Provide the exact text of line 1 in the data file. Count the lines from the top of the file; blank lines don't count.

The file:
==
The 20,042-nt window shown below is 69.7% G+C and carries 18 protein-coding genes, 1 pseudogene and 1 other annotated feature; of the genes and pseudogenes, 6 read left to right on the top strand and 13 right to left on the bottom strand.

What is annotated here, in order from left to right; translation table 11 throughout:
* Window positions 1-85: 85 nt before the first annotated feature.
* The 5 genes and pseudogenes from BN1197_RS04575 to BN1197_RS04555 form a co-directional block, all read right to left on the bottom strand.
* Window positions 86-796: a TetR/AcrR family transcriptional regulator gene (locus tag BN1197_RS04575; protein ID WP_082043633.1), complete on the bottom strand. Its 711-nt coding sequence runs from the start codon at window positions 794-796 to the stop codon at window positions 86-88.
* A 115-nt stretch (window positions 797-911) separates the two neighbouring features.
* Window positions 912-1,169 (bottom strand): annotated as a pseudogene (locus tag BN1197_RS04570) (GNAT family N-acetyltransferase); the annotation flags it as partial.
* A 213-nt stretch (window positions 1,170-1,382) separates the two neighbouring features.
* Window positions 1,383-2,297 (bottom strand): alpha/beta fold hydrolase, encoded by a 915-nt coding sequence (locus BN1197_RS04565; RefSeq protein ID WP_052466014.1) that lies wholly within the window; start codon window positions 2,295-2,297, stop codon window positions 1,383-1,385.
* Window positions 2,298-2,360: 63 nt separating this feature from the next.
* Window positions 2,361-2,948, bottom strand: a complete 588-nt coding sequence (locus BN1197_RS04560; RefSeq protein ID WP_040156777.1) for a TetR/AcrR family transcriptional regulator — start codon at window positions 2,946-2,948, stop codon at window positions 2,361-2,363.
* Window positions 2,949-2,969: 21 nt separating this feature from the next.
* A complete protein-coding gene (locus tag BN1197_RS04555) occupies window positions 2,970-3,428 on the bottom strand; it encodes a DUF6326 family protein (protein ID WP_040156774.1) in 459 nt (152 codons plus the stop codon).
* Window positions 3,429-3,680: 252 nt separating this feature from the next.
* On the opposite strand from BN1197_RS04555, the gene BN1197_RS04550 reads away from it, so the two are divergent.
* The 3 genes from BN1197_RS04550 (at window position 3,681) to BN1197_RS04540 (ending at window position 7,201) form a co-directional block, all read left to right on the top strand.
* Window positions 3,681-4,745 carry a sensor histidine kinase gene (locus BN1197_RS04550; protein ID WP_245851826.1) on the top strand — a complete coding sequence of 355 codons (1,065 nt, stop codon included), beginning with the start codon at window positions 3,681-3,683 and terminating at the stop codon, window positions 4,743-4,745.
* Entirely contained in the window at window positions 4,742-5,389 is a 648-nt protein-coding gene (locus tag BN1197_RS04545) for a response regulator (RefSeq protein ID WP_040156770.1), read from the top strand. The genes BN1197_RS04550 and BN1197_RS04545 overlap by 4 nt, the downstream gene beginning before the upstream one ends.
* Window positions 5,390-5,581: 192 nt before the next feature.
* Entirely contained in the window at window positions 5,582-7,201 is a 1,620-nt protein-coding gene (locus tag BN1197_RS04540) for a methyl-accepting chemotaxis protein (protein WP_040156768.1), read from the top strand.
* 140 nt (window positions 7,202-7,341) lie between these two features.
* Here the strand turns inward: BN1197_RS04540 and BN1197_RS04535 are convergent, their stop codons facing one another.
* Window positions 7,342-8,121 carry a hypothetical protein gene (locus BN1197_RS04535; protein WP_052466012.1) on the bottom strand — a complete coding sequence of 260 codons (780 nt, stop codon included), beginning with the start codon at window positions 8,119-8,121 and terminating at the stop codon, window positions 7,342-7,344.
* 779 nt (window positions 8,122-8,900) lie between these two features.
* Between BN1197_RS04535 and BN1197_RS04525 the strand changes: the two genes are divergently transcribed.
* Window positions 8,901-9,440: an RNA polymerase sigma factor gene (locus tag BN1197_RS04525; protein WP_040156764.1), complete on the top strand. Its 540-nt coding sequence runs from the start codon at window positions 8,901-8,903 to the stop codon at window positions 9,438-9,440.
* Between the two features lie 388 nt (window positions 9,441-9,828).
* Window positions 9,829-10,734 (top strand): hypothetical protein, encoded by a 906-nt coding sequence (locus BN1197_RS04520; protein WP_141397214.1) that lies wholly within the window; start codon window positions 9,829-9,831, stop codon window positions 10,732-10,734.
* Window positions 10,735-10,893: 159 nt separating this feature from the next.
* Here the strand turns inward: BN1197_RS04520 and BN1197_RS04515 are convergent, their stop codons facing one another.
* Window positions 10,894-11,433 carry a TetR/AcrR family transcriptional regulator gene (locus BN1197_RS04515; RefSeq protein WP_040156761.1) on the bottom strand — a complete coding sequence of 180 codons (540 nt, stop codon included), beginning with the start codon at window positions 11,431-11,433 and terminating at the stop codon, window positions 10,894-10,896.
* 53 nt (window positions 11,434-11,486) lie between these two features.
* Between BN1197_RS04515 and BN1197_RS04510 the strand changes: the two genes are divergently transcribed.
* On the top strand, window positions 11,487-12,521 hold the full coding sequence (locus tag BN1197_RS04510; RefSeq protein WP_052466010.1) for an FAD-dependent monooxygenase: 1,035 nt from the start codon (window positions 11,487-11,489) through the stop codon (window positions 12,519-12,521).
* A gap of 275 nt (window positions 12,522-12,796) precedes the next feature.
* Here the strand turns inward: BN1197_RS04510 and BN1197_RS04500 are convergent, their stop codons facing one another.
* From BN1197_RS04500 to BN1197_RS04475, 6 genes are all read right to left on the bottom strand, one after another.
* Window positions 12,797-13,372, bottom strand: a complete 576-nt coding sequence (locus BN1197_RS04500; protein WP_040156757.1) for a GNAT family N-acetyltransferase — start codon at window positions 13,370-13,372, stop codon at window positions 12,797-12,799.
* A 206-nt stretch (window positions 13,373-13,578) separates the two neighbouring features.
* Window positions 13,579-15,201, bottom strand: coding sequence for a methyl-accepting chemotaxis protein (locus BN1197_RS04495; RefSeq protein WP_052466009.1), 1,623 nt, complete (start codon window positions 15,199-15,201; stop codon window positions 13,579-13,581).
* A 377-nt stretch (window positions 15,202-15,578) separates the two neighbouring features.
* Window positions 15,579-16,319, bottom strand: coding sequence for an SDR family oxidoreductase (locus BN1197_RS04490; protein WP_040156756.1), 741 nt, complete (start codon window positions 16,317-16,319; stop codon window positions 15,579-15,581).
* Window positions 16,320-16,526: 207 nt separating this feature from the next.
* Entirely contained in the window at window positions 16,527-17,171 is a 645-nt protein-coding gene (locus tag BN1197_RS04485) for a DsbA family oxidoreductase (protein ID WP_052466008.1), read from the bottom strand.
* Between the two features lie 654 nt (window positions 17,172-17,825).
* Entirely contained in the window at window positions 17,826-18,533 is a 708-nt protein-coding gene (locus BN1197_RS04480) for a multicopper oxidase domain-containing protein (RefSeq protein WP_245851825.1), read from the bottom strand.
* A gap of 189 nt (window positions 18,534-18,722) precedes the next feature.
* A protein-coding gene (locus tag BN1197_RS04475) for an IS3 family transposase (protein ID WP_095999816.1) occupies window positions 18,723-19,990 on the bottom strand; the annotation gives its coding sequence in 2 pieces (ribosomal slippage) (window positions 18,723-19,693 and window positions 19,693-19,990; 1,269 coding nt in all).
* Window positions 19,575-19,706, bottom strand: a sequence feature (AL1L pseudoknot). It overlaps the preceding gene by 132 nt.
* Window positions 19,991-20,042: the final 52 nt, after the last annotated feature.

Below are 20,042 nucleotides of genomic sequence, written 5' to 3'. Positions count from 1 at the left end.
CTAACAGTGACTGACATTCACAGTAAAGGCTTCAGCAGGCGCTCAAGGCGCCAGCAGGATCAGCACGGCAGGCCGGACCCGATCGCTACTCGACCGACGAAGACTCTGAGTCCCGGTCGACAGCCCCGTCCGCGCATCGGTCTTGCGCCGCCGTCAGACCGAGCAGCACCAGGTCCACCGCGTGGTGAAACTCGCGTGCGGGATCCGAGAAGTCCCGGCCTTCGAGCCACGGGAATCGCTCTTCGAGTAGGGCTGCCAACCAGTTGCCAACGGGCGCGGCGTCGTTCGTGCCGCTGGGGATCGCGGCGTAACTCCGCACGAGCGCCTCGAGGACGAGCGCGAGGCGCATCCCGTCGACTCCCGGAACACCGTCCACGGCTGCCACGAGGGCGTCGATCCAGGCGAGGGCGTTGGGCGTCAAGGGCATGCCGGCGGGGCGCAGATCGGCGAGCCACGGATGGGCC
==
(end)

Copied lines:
The 20,042-nt window shown below is 69.7% G+C and carries 18 protein-coding genes, 1 pseudogene and 1 other annotated feature; of the genes and pseudogenes, 6 read left to right on the top strand and 13 right to left on the bottom strand.